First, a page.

College graduation season is here and you know what that means. You have to give up your mancave, junior is moving back home! Boomerang kids are returning home to save money.
Here is a simple idea which will:
1) Allow you to steal a little extra time with your grad before they leave the nest for good
2) Teach your grad to establish a habit of monthly money communication
3) Establish a strategy for your grad to accumulate cash for their own place
Treat the arrangement like a practice run for “the real world” with parents playing the part of the landlord and the grad playing the part of the tenant. On the first of each month the grad pays “rent” to the parents. The parents deposit the “rent” to a savings account for the grad to later use to get their own place.
In the beginning this is about establishing the monthly habits of talking about money with the important people in their life and paying rent, even if the amount is minimal. Then, when the grad has a job, the “rent” should increase making sure it remains affordable. The goals is to eventually get the monthly “rent” up to an amount that is equal to the amount that the grad will be paying once they are out on their own. Do some online research to see what local apartments cost, preferably with roommates.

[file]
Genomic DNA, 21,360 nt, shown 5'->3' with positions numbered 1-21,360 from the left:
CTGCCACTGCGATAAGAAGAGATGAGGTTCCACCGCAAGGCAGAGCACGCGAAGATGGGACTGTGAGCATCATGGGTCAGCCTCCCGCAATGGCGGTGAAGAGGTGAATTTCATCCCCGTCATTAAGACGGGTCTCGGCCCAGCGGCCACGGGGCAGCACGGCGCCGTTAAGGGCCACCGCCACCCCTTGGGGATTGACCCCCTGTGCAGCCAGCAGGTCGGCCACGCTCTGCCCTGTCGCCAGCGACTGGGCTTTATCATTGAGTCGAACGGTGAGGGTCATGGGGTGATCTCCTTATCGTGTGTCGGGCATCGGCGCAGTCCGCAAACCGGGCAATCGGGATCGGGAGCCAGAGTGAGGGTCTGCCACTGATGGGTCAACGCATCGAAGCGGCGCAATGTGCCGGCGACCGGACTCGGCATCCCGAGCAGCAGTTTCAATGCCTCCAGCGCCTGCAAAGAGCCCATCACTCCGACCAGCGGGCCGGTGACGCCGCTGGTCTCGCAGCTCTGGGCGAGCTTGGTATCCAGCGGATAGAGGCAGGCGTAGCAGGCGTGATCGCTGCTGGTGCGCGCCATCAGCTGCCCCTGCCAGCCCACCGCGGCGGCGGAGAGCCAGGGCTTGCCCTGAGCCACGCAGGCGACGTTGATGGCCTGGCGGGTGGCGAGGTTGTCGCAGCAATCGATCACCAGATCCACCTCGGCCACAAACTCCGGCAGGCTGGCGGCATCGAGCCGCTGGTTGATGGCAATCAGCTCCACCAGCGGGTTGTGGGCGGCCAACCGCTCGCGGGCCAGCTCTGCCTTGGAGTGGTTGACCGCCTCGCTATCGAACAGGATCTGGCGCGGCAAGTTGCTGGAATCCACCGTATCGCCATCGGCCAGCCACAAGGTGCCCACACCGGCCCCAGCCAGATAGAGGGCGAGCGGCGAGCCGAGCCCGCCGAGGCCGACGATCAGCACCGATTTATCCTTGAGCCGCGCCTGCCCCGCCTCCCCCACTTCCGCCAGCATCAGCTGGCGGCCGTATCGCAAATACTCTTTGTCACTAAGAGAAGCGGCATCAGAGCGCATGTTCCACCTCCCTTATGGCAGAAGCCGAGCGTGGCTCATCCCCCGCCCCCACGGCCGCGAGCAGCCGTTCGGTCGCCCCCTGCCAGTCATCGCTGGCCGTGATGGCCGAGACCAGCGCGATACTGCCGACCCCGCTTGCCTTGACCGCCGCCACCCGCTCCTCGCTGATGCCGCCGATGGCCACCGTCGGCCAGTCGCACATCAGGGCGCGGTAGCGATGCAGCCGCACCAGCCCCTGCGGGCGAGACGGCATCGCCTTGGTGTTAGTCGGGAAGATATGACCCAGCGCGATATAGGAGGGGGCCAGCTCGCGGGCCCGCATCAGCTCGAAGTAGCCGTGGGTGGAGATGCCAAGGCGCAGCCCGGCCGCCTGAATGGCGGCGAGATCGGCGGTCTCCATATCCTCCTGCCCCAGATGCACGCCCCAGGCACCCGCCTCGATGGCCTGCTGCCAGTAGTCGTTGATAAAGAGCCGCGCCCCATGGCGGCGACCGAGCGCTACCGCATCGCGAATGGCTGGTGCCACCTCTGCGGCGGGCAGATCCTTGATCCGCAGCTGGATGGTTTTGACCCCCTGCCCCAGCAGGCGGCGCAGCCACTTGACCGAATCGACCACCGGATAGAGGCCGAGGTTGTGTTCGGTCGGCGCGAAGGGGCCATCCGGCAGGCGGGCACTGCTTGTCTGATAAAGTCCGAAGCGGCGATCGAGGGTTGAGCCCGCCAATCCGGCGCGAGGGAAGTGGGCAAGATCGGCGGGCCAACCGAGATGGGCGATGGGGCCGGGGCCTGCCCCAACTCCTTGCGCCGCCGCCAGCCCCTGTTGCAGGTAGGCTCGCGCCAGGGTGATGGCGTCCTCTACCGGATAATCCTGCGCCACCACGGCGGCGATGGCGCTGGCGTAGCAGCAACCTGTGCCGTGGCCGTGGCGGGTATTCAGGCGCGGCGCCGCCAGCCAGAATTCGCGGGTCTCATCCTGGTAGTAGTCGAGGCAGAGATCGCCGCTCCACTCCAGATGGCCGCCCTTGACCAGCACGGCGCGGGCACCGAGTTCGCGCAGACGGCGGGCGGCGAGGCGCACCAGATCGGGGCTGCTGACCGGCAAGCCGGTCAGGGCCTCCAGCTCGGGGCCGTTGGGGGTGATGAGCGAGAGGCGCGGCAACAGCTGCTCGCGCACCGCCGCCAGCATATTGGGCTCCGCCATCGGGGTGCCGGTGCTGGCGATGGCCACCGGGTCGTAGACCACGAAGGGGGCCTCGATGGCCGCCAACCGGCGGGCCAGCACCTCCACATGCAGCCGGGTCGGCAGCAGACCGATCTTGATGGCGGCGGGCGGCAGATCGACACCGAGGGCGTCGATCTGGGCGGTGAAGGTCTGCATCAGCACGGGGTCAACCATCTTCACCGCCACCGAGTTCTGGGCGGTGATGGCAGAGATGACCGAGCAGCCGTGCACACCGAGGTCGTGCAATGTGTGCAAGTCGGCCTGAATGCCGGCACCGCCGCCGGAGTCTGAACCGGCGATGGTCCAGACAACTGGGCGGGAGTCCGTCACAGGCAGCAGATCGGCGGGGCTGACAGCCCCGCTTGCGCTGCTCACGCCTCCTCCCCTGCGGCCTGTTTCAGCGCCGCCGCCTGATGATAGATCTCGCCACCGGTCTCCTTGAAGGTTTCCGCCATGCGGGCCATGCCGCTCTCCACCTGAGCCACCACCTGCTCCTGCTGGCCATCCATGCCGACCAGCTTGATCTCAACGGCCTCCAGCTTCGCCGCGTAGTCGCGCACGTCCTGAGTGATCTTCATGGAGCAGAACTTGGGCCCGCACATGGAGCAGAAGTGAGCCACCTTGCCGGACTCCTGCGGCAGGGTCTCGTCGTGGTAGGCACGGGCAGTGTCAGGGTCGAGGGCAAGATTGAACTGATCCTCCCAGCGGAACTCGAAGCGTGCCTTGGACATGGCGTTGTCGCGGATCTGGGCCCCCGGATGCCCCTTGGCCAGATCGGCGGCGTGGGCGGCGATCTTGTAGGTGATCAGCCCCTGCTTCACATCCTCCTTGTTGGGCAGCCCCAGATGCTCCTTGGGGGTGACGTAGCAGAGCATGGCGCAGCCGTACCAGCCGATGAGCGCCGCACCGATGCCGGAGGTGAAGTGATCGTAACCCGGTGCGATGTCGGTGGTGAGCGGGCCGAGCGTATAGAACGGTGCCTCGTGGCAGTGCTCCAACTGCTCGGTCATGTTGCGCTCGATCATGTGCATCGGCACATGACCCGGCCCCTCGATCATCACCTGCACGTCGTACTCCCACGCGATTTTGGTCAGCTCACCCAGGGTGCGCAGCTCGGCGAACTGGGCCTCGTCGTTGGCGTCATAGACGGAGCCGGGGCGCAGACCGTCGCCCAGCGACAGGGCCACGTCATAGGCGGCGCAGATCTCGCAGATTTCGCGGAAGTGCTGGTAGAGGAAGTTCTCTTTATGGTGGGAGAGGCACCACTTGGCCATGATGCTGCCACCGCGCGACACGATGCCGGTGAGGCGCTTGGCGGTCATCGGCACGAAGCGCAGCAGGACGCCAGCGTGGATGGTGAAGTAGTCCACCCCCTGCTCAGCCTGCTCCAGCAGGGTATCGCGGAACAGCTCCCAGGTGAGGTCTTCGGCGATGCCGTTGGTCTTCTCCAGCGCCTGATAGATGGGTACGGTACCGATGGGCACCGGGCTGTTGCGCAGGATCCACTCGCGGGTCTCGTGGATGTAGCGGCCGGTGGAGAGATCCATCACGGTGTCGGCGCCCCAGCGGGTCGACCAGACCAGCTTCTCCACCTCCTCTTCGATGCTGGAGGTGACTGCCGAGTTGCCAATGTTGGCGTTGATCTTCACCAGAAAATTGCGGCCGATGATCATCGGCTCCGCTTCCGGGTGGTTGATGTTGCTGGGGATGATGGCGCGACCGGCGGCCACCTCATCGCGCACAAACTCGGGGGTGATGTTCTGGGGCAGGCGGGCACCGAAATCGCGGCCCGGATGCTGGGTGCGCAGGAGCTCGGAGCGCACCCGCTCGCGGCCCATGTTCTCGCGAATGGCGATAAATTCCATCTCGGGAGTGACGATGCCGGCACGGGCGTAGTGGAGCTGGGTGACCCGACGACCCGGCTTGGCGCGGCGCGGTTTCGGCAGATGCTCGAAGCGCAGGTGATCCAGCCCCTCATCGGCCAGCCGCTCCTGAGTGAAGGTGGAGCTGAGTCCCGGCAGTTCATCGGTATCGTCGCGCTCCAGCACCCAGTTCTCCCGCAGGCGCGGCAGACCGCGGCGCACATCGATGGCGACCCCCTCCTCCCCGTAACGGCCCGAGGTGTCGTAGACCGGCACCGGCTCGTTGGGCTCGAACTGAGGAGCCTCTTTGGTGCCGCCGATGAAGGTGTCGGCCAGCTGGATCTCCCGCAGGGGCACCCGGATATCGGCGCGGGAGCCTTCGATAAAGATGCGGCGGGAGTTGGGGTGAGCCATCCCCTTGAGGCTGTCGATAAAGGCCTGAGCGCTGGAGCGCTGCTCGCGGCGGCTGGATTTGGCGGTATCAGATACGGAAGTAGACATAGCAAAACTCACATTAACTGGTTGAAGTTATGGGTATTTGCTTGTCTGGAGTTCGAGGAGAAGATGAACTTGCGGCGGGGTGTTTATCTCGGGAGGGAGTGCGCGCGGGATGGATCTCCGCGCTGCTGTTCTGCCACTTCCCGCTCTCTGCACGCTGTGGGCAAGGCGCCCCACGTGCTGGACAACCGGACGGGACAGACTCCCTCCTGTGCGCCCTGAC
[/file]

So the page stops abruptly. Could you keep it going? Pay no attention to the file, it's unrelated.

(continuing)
Agree in advance on a term for the “lease.” Will it be for six months? A year? By the time the “lease” is up on the grad’s childhood bedroom, they should be well on their way to having established a nest egg for a deposit on an apartment and first and last months’ rent. Consider extending the “lease” so they can set aside enough for an emergency fund of six months’ living expenses to set them on a firm foundation.
If you have an especially responsible young adult, let them handle the monthly deposit into the savings account. The real key is to pull out the bank statements and have the monthly discussion about savings and bill-paying. This will establish the habit for future money conversations with roommates and more importantly, one day, a spouse. Savings in the bank and a monthly habit of open communication about money; what a great graduation gift!